The Bryce Canyon Lodge was built by the Utah Parks Company, a subsidiary of the Union Pacific Railroad, as part of the railroad’s project to develop tourist traffic to Bryce, Zion and the Grand Canyon by providing noteworthy destination hotels at each park.  The Union Pacific was following in the footsteps of other railroads’ efforts to promote the western parks of the United States and Canada.  Architect Gilbert Stanley Underwood was in charge of the design work for the Union Pacific hotels.  Construction at the Bryce Lodge started in 1924 and was completed in the early summer of 1925. The guest wings were added in 1926 and the auditorium in 1927.  Tourists were brought by train to Cedar City, Utah, where they were taken by custom 11 passenger bus-limousines to the various national park lodges.

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We had a nice lunch to refresh ourselves after the ordeal of our “hike”…

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After lunch we peaked around the lodge to see what we could see…

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We returned to the RV Park, via the shuttle, and rested up for our evening out.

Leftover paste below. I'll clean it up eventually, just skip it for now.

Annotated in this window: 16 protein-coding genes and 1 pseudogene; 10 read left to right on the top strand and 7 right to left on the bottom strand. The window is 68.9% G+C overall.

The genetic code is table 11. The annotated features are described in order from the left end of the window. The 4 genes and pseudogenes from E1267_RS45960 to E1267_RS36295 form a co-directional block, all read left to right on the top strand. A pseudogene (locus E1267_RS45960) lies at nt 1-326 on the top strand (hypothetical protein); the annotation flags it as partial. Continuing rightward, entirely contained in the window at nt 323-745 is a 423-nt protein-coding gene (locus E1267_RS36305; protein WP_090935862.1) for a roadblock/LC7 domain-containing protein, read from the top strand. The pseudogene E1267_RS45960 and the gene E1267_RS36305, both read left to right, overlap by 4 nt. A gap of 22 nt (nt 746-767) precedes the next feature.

Tonight we go to Ebeneezers Cowboy Barn and Grill, for dinner and a show.  This has been a tradition of the Southwest Caravan for many years.  Remember that Ebeneezer Bryce settled this land, so the name is an homage to him… It is a very large dining room (approximately 300-400 people), not exactly a barn, but certainly as ugly as one…

Even though it is less than a mile from the RV park, everyone has to drive their truck… Because, Utah…

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We waited outside until they opened the doors…

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We did get a table up front.  I wasn’t sure if this was a good idea, or not…

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We shared the table with three other Airstream couples…